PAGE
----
Women in tech are fighting A.I. bias—but where are the men?
Battling bias. If I’ve been a little MIA this week, it was because I spent Monday and Tuesday in Boston for Fortune’s inaugural Brainstorm A.I. gathering. It was a fun and wonky couple of days diving into artificial intelligence and machine learning, technologies that—for good or ill—seem increasingly likely to shape not just the future of business, but the world at large.
There are a lot of good and hopeful things to be said about A.I. and M.L., but there’s also a very real risk that the technologies will perpetuate biases that already exist, and even introduce new ones. That was the subject of one of the most engrossing discussions of the event by a panel that was—as pointed out by moderator, guest co-chair, and deputy CEO of Smart Eye Rana el Kaliouby—comprised entirely of women.
One of the scariest parts of bias in A.I. is how wide and varied the potential effects can be. Sony Group’s head of A.I. ethics office Alice Xiang gave the example of a self-driving car that's been trained too narrowly in what it recognizes as a human reason to jam on the breaks. "You need to think about being able to detect pedestrians—and ensure that you can detect all sorts of pedestrians and not just people that are represented dominantly in your training or test set," said Xiang.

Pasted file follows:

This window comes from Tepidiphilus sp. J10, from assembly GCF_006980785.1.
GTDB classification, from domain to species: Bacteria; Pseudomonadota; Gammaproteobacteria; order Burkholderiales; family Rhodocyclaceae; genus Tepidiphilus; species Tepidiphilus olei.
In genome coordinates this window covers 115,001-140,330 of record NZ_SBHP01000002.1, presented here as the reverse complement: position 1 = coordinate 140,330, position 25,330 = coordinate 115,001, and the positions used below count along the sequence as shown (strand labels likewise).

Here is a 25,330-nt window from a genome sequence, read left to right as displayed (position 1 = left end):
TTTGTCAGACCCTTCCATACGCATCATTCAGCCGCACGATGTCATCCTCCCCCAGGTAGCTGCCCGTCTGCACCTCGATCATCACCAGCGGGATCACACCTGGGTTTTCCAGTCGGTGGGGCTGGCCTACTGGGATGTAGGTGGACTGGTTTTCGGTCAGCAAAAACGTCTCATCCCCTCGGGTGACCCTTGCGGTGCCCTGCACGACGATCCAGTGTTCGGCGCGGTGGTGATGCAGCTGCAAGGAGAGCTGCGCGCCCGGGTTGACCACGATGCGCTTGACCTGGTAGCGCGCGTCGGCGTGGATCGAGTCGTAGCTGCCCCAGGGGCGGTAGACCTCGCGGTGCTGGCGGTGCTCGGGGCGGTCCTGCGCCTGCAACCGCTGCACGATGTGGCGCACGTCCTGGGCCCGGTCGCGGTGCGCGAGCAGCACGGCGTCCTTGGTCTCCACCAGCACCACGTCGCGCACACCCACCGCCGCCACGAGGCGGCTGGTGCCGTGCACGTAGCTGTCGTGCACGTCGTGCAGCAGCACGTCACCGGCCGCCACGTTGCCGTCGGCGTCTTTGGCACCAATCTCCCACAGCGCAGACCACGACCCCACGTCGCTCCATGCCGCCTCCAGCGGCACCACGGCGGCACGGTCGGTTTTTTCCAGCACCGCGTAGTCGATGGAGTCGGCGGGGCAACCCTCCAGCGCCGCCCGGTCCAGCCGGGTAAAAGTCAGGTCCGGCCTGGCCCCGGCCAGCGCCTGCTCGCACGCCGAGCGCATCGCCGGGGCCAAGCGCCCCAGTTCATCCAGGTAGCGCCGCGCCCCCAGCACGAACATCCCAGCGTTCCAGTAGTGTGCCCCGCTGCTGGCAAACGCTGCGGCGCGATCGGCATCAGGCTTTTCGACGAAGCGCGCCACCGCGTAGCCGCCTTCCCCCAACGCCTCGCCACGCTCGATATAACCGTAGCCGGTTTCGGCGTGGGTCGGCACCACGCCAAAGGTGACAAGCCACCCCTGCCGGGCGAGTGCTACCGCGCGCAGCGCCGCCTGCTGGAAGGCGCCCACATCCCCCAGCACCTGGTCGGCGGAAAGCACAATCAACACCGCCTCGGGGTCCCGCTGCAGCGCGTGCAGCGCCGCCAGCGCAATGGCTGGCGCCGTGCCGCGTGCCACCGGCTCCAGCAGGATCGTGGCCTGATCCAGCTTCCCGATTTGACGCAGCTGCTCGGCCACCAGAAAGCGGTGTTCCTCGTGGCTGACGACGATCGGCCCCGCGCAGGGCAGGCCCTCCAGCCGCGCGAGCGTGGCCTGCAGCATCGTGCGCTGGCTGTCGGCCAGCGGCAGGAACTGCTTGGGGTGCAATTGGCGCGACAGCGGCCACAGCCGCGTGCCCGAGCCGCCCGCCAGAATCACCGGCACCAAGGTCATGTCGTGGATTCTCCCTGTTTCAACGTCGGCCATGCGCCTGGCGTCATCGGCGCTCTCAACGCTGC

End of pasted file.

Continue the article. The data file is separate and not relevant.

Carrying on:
And though not so obviously life-or-death, Dr. Margaret Mitchell, chief ethics scientist of Hugging Face, pointed to the problems with bias in A.I. language processing:
"We find that when we have these large language models training on tons and tons of data ... most of it is sourced from the web, where we see a lot of racism and sexism and ableism and ageism,” she said. “[It’s] largely sourced from Wikipedia, which is primarily written by men, white men, between something like 20 to 30 or so, and single and PhD, higher-level education, which means that the kind of topics that are covered, that are then scraped in training the language models, reflect those knowledge bases, reflect those backgrounds.”
Continue reading: https://fortune.com/2021/11/10/ai-bias-research-women-tech-men/